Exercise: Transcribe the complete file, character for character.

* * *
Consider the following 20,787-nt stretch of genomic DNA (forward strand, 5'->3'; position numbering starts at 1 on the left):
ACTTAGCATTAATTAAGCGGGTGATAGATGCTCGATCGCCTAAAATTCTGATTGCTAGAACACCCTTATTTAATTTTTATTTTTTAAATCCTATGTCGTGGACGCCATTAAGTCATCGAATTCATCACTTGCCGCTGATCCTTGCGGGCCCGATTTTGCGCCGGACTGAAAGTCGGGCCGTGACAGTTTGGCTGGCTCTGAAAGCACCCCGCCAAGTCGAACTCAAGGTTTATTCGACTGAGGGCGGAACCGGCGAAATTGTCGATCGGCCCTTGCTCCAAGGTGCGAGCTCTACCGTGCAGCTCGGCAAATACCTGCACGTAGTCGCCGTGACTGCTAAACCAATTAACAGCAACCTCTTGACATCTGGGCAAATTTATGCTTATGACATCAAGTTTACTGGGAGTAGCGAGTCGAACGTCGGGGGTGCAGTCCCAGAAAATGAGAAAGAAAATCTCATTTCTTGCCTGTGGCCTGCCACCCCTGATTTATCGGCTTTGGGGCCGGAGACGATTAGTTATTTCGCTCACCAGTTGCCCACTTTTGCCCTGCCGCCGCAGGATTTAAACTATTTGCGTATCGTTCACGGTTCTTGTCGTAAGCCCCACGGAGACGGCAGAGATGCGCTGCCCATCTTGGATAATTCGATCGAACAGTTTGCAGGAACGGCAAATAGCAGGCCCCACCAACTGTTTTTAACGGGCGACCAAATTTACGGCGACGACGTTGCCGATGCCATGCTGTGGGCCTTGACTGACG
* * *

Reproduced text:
Consider the following 20,787-nt stretch of genomic DNA (forward strand, 5'->3'; position numbering starts at 1 on the left):
ACTTAGCATTAATTAAGCGGGTGATAGATGCTCGATCGCCTAAAATTCTGATTGCTAGAACACCCTTATTTAATTTTTATTTTTTAAATCCTATGTCGTGGACGCCATTAAGTCATCGAATTCATCACTTGCCGCTGATCCTTGCGGGCCCGATTTTGCGCCGGACTGAAAGTCGGGCCGTGACAGTTTGGCTGGCTCTGAAAGCACCCCGCCAAGTCGAACTCAAGGTTTATTCGACTGAGGGCGGAACCGGCGAAATTGTCGATCGGCCCTTGCTCCAAGGTGCGAGCTCTACCGTGCAGCTCGGCAAATACCTGCACGTAGTCGCCGTGACTGCTAAACCAATTAACAGCAACCTCTTGACATCTGGGCAAATTTATGCTTATGACATCAAGTTTACTGGGAGTAGCGAGTCGAACGTCGGGGGTGCAGTCCCAGAAAATGAGAAAGAAAATCTCATTTCTTGCCTGTGGCCTGCCACCCCTGATTTATCGGCTTTGGGGCCGGAGACGATTAGTTATTTCGCTCACCAGTTGCCCACTTTTGCCCTGCCGCCGCAGGATTTAAACTATTTGCGTATCGTTCACGGTTCTTGTCGTAAGCCCCACGGAGACGGCAGAGATGCGCTGCCCATCTTGGATAATTCGATCGAACAGTTTGCAGGAACGGCAAATAGCAGGCCCCACCAACTGTTTTTAACGGGCGACCAAATTTACGGCGACGACGTTGCCGATGCCATGCTGTGGGCCTTGACTGACG